If there was merit to VDL’s claim, December 31st and the following days would most likely have been met with complete silence from Abattis.  Mike isn’t the type to call specific attention to a situation while knowing it’s highly likely to blow up in his face a few months down the road.

This isn’t a football game.  This is an investment.

I’m aware that any CEO can puff out his chest and gather praise and admiration from his stock holders for “looking tough.”

Bear in mind that there’s a right way and a wrong way to stand up for your company and demonstrate leadership.  For example, if you want to see a perfect, recent example of a CEO leading the way to absolute disaster in the marijuana industry, I recommend you research Bill Chaaban of FITX and his arrogant communication style.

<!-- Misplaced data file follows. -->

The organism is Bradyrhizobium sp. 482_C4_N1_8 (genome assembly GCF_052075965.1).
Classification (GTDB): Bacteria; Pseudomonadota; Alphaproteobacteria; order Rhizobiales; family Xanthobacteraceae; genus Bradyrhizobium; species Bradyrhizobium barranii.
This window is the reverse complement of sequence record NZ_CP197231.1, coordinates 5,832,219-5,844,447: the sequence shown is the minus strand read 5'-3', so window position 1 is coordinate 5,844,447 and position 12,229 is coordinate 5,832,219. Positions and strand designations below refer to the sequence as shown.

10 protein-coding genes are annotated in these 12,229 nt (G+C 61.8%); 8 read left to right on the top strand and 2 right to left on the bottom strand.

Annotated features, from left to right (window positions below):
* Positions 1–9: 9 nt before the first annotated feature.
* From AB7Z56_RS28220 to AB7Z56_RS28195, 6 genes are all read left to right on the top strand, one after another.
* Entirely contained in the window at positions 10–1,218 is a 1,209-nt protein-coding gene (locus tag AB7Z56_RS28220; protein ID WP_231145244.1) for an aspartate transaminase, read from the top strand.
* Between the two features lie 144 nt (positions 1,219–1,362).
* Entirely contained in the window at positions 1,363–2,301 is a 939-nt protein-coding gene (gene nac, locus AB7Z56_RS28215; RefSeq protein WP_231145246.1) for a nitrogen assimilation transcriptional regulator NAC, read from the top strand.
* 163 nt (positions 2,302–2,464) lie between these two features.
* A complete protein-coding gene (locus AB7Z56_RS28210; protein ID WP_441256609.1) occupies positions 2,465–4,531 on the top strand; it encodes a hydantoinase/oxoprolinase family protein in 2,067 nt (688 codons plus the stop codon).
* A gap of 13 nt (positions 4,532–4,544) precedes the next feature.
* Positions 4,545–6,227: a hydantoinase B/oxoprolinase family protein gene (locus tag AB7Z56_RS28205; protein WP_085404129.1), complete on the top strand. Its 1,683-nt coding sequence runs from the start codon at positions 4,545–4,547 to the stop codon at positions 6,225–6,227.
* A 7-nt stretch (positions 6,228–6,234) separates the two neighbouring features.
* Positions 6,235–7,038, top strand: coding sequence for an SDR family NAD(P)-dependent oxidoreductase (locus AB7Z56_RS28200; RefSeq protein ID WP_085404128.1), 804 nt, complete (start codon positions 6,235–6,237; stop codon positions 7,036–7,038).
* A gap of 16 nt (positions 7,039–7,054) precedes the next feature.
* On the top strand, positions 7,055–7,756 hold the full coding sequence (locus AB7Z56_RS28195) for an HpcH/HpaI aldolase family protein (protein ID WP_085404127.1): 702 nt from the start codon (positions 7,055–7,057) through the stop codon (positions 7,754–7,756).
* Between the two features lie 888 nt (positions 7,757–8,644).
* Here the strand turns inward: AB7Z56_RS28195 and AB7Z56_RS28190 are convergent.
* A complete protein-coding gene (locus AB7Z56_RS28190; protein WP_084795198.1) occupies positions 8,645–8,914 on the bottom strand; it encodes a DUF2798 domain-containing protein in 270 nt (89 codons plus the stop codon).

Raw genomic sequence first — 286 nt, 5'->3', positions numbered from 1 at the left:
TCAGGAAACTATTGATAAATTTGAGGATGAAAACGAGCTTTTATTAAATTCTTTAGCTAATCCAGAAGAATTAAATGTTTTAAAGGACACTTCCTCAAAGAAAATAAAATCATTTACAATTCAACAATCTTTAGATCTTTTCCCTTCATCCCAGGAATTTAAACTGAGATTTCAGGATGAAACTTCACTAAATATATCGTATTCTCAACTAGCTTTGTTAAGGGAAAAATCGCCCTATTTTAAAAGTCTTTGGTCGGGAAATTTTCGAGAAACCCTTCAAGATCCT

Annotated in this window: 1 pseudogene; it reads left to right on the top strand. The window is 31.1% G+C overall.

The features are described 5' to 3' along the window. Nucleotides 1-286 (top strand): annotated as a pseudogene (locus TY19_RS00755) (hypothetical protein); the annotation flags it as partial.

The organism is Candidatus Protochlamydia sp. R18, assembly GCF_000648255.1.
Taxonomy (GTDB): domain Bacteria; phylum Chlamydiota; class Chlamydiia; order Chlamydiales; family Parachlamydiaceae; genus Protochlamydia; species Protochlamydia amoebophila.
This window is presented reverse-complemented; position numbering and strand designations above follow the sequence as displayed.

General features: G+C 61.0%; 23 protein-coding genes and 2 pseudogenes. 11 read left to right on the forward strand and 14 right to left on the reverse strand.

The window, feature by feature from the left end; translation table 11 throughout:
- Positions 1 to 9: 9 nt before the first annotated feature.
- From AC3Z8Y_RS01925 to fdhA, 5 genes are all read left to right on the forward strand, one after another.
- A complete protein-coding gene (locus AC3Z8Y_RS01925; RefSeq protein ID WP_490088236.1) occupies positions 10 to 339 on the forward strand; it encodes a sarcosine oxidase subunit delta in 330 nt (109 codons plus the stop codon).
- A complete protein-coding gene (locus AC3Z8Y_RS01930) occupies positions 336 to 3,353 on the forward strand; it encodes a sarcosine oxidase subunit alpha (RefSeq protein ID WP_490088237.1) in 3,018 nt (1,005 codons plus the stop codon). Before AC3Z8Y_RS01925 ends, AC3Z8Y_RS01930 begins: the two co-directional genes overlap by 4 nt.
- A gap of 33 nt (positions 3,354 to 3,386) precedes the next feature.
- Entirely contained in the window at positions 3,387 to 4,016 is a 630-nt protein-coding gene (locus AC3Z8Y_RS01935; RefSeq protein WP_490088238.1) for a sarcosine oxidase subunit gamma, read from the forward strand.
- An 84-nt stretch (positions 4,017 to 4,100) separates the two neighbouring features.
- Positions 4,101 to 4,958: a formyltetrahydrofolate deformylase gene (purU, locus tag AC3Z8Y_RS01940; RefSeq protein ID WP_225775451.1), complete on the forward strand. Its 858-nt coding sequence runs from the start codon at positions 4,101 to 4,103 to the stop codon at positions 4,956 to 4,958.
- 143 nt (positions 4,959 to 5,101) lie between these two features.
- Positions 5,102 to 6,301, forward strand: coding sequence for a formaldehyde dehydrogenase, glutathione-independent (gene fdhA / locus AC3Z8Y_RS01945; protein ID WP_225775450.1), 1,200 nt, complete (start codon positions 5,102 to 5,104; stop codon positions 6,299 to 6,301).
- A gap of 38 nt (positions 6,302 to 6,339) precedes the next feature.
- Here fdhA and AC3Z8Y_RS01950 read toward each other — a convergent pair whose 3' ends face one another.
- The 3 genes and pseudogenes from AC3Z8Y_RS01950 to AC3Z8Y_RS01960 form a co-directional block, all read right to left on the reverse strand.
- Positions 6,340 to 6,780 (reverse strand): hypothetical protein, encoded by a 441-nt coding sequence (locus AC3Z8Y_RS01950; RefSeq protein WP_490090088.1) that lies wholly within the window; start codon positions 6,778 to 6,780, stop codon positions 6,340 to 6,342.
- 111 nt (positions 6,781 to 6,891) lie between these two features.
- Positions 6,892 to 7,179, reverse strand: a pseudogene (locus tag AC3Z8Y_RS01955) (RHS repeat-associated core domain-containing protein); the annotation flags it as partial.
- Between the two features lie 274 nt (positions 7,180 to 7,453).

But rest assured that the goal here with Abattis and Mike’s statements isn’t simply to motivate investors to swing their pom-poms and cheer faster.  Instead it’s a declaration that Mike understands shareholders’ frustration and he’s not going to tolerate competition and “schemers” that overstep their bounds.  Mike clarified his stance while maintaining his professionalism.

I, for one, am very pleased with the way he handled this situation.  It’s made me feel a lot more confident with Mike at the wheel, steering the Abattis ship.

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Abattis (ATTBF) Already Performing Marijuana Growth Testing with LED Light?

The Abattis (ATTBF) share price has been taking a beating for a long time.  To the untrained eye, the company appears to be standing still and not showing any progress.